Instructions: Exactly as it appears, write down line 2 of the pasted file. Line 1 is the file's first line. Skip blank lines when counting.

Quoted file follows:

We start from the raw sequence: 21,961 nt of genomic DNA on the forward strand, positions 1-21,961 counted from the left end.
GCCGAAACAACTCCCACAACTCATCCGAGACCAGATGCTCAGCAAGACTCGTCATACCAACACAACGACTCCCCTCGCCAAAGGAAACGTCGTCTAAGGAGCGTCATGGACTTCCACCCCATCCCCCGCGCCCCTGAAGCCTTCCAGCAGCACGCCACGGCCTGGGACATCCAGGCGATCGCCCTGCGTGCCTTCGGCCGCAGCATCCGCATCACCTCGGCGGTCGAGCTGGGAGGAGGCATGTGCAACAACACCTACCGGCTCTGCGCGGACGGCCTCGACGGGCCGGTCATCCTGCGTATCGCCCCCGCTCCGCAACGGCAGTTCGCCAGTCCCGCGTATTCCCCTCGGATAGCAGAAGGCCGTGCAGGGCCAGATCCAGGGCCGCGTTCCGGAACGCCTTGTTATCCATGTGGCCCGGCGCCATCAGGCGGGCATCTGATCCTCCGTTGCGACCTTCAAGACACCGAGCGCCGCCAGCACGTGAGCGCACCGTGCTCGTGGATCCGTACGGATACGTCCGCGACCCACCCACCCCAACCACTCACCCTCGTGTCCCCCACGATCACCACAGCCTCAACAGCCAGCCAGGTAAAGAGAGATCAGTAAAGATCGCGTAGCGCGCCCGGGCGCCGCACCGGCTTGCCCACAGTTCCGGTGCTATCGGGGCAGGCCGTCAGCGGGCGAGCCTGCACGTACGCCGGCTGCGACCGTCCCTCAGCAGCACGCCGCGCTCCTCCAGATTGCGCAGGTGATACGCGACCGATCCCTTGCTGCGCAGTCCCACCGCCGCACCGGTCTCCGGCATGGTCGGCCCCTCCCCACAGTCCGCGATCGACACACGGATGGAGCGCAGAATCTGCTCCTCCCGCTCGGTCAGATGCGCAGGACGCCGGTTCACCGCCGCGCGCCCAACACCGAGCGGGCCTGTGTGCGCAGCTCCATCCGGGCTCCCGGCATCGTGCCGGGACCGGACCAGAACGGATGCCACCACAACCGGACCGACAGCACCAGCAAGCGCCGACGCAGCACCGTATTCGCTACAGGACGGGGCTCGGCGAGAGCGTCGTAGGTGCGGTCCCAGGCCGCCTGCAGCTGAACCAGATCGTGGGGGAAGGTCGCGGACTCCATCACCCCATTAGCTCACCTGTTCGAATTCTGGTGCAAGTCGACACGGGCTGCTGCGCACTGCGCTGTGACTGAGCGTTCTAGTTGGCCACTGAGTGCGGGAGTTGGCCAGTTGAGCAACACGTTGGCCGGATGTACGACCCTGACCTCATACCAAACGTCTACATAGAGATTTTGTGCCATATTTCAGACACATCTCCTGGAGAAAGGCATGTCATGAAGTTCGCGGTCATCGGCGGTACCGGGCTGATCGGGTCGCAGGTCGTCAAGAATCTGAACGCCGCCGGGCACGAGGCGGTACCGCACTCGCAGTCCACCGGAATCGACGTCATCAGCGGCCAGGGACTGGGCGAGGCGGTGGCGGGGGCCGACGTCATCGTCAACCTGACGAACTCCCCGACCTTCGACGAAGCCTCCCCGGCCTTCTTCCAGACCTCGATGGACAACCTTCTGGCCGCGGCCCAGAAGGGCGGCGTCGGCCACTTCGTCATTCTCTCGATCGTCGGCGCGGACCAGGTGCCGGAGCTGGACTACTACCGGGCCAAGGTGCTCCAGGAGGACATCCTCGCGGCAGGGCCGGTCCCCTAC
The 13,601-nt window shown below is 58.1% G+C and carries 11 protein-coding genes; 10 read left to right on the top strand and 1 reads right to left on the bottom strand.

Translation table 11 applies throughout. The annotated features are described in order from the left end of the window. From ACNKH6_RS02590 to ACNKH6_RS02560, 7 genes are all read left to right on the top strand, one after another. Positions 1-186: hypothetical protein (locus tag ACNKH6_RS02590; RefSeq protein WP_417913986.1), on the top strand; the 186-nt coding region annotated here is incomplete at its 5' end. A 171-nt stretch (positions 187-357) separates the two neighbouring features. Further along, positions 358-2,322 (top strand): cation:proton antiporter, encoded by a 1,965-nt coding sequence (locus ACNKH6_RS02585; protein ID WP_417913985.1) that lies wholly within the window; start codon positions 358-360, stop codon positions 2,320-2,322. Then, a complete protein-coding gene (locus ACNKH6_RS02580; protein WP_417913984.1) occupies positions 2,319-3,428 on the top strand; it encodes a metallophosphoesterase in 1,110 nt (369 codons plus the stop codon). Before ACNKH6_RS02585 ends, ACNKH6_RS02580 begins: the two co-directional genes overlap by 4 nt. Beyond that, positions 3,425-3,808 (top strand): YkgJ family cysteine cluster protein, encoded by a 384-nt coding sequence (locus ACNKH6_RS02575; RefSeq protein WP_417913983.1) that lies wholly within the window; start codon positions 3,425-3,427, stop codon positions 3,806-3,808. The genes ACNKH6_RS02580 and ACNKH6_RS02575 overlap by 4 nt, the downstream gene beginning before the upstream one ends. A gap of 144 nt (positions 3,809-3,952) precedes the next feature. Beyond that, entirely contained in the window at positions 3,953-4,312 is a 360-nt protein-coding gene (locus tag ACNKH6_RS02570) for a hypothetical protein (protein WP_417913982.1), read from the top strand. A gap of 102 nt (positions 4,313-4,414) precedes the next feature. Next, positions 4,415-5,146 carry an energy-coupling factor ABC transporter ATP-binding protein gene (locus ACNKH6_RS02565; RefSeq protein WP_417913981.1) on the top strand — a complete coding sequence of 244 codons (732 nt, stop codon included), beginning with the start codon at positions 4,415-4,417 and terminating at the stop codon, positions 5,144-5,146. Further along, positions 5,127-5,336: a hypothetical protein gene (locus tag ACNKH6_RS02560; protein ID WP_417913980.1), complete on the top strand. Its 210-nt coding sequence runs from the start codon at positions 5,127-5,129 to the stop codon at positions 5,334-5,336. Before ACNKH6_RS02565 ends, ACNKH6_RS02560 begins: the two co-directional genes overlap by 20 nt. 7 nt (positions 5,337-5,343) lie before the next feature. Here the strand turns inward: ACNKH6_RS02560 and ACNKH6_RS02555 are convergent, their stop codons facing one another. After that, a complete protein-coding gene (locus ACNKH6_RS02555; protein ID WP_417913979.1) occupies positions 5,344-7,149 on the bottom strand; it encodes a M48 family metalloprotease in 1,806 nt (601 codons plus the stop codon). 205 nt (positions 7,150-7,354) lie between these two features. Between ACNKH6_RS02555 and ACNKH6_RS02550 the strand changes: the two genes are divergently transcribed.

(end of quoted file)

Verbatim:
GCCGAAACAACTCCCACAACTCATCCGAGACCAGATGCTCAGCAAGACTCGTCATACCAACACAACGACTCCCCTCGCCAAAGGAAACGTCGTCTAAGGAGCGTCATGGACTTCCACCCCATCCCCCGCGCCCCTGAAGCCTTCCAGCAGCACGCCACGGCCTGGGACATCCAGGCGATCGCCCTGCGTGCCTTCGGCCGCAGCATCCGCATCACCTCGGCGGTCGAGCTGGGAGGAGGCATGTGCAACAACACCTACCGGCTCTGCGCGGACGGCCTCGACGGGCCGGTCATCCTGCGTATCGCCCCCGCTCCGCAACGGCAGTTCGCCAGTCCCGCGTATTCCCCTCGGATAGCAGAAGGCCGTGCAGGGCCAGATCCAGGGCCGCGTTCCGGAACGCCTTGTTATCCATGTGGCCCGGCGCCATCAGGCGGGCATCTGATCCTCCGTTGCGACCTTCAAGACACCGAGCGCCGCCAGCACGTGAGCGCACCGTGCTCGTGGATCCGTACGGATACGTCCGCGACCCACCCACCCCAACCACTCACCCTCGTGTCCCCCACGATCACCACAGCCTCAACAGCCAGCCAGGTAAAGAGAGATCAGTAAAGATCGCGTAGCGCGCCCGGGCGCCGCACCGGCTTGCCCACAGTTCCGGTGCTATCGGGGCAGGCCGTCAGCGGGCGAGCCTGCACGTACGCCGGCTGCGACCGTCCCTCAGCAGCACGCCGCGCTCCTCCAGATTGCGCAGGTGATACGCGACCGATCCCTTGCTGCGCAGTCCCACCGCCGCACCGGTCTCCGGCATGGTCGGCCCCTCCCCACAGTCCGCGATCGACACACGGATGGAGCGCAGAATCTGCTCCTCCCGCTCGGTCAGATGCGCAGGACGCCGGTTCACCGCCGCGCGCCCAACACCGAGCGGGCCTGTGTGCGCAGCTCCATCCGGGCTCCCGGCATCGTGCCGGGACCGGACCAGAACGGATGCCACCACAACCGGACCGACAGCACCAGCAAGCGCCGACGCAGCACCGTATTCGCTACAGGACGGGGCTCGGCGAGAGCGTCGTAGGTGCGGTCCCAGGCCGCCTGCAGCTGAACCAGATCGTGGGGGAAGGTCGCGGACTCCATCACCCCATTAGCTCACCTGTTCGAATTCTGGTGCAAGTCGACACGGGCTGCTGCGCACTGCGCTGTGACTGAGCGTTCTAGTTGGCCACTGAGTGCGGGAGTTGGCCAGTTGAGCAACACGTTGGCCGGATGTACGACCCTGACCTCATACCAAACGTCTACATAGAGATTTTGTGCCATATTTCAGACACATCTCCTGGAGAAAGGCATGTCATGAAGTTCGCGGTCATCGGCGGTACCGGGCTGATCGGGTCGCAGGTCGTCAAGAATCTGAACGCCGCCGGGCACGAGGCGGTACCGCACTCGCAGTCCACCGGAATCGACGTCATCAGCGGCCAGGGACTGGGCGAGGCGGTGGCGGGGGCCGACGTCATCGTCAACCTGACGAACTCCCCGACCTTCGACGAAGCCTCCCCGGCCTTCTTCCAGACCTCGATGGACAACCTTCTGGCCGCGGCCCAGAAGGGCGGCGTCGGCCACTTCGTCATTCTCTCGATCGTCGGCGCGGACCAGGTGCCGGAGCTGGACTACTACCGGGCCAAGGTGCTCCAGGAGGACATCCTCGCGGCAGGGCCGGTCCCCTAC